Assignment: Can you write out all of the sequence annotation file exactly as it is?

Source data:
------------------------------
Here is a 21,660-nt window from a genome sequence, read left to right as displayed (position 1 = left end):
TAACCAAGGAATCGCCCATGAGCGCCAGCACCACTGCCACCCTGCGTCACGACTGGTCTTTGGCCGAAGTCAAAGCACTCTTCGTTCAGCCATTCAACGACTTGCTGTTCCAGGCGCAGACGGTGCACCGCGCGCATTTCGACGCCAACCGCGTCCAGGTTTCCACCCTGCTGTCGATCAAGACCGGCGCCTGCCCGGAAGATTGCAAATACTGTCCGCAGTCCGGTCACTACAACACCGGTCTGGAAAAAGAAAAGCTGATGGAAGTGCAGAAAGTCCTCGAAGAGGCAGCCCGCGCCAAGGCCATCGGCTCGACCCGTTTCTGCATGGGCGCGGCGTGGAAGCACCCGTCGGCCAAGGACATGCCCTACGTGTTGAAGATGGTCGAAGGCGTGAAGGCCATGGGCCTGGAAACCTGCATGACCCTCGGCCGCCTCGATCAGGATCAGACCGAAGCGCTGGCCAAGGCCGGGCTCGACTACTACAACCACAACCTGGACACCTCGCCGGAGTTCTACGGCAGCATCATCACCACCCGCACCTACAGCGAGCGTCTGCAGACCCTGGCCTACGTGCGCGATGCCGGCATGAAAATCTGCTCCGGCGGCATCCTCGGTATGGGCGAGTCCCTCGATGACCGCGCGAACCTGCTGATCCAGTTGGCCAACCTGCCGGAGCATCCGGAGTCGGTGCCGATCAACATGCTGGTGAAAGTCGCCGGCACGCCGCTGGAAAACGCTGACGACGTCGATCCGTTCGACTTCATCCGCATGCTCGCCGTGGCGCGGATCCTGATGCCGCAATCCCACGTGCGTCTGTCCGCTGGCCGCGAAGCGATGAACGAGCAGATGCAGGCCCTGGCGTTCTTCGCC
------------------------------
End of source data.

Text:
Here is a 21,660-nt window from a genome sequence, read left to right as displayed (position 1 = left end):
TAACCAAGGAATCGCCCATGAGCGCCAGCACCACTGCCACCCTGCGTCACGACTGGTCTTTGGCCGAAGTCAAAGCACTCTTCGTTCAGCCATTCAACGACTTGCTGTTCCAGGCGCAGACGGTGCACCGCGCGCATTTCGACGCCAACCGCGTCCAGGTTTCCACCCTGCTGTCGATCAAGACCGGCGCCTGCCCGGAAGATTGCAAATACTGTCCGCAGTCCGGTCACTACAACACCGGTCTGGAAAAAGAAAAGCTGATGGAAGTGCAGAAAGTCCTCGAAGAGGCAGCCCGCGCCAAGGCCATCGGCTCGACCCGTTTCTGCATGGGCGCGGCGTGGAAGCACCCGTCGGCCAAGGACATGCCCTACGTGTTGAAGATGGTCGAAGGCGTGAAGGCCATGGGCCTGGAAACCTGCATGACCCTCGGCCGCCTCGATCAGGATCAGACCGAAGCGCTGGCCAAGGCCGGGCTCGACTACTACAACCACAACCTGGACACCTCGCCGGAGTTCTACGGCAGCATCATCACCACCCGCACCTACAGCGAGCGTCTGCAGACCCTGGCCTACGTGCGCGATGCCGGCATGAAAATCTGCTCCGGCGGCATCCTCGGTATGGGCGAGTCCCTCGATGACCGCGCGAACCTGCTGATCCAGTTGGCCAACCTGCCGGAGCATCCGGAGTCGGTGCCGATCAACATGCTGGTGAAAGTCGCCGGCACGCCGCTGGAAAACGCTGACGACGTCGATCCGTTCGACTTCATCCGCATGCTCGCCGTGGCGCGGATCCTGATGCCGCAATCCCACGTGCGTCTGTCCGCTGGCCGCGAAGCGATGAACGAGCAGATGCAGGCCCTGGCGTTCTTCGCC